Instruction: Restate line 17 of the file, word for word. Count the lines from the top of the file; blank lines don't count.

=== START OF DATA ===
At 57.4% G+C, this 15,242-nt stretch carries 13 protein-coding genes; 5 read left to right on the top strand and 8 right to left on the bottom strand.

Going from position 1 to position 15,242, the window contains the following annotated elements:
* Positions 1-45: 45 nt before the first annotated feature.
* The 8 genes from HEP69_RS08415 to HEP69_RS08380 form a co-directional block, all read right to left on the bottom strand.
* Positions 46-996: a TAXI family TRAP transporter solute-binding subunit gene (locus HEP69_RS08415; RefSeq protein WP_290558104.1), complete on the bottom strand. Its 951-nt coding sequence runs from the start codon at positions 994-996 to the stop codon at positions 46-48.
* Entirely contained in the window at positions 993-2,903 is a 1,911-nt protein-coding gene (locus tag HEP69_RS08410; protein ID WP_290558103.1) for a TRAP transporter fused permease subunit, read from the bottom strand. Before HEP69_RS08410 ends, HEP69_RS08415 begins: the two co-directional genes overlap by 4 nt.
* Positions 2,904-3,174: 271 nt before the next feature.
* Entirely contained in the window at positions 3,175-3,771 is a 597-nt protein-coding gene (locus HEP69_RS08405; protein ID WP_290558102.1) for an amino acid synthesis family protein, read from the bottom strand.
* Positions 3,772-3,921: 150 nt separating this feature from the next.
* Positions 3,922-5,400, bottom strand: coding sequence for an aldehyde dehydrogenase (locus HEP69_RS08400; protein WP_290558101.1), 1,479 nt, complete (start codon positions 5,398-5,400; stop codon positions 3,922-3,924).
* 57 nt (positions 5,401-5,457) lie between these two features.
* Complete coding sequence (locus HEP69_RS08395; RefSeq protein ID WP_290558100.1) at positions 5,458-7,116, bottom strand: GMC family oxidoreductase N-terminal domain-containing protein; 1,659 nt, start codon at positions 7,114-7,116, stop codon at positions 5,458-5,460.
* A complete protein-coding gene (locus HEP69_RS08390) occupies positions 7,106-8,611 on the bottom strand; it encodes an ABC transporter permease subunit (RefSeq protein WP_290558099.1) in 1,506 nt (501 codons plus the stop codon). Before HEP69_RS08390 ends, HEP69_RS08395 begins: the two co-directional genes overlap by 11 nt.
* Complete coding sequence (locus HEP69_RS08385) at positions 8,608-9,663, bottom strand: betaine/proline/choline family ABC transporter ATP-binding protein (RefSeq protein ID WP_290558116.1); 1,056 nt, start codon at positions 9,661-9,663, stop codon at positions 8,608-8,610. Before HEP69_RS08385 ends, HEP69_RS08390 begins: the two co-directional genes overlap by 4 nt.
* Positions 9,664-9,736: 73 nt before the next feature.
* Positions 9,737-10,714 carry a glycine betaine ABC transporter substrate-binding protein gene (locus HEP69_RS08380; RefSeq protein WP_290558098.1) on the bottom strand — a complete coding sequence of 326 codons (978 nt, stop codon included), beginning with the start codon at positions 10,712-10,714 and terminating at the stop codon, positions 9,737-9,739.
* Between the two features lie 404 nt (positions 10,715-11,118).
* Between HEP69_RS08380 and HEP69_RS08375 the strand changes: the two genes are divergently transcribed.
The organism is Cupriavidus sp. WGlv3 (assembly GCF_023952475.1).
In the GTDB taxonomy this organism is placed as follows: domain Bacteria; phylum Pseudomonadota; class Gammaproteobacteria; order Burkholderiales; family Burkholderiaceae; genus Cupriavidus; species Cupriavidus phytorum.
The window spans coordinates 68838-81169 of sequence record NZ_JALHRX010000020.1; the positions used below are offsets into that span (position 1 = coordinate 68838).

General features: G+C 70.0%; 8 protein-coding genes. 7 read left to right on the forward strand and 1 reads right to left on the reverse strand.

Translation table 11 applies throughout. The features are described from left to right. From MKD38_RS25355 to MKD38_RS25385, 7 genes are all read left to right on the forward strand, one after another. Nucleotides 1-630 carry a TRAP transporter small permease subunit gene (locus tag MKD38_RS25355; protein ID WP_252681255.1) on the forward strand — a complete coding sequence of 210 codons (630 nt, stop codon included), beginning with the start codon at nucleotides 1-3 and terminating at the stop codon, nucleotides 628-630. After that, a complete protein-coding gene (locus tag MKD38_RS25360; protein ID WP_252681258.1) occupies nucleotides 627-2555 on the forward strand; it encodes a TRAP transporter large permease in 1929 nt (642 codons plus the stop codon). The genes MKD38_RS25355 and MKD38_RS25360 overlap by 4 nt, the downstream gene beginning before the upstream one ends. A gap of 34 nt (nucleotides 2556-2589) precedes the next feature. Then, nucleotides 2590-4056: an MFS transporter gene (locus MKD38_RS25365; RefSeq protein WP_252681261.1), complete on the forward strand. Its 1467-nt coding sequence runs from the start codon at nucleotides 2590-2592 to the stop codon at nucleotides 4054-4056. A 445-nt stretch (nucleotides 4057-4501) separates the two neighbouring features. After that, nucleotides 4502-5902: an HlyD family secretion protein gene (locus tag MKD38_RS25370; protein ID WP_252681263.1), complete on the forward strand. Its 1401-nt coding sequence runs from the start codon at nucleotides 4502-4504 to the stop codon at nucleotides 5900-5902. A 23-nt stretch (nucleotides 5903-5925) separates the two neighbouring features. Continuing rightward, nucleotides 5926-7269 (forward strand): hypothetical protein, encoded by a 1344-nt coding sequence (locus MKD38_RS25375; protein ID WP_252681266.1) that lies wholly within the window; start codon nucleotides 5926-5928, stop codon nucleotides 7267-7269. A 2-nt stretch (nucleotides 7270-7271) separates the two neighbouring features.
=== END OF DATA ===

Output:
* Between the two features lie 404 nt (positions 10,715-11,118).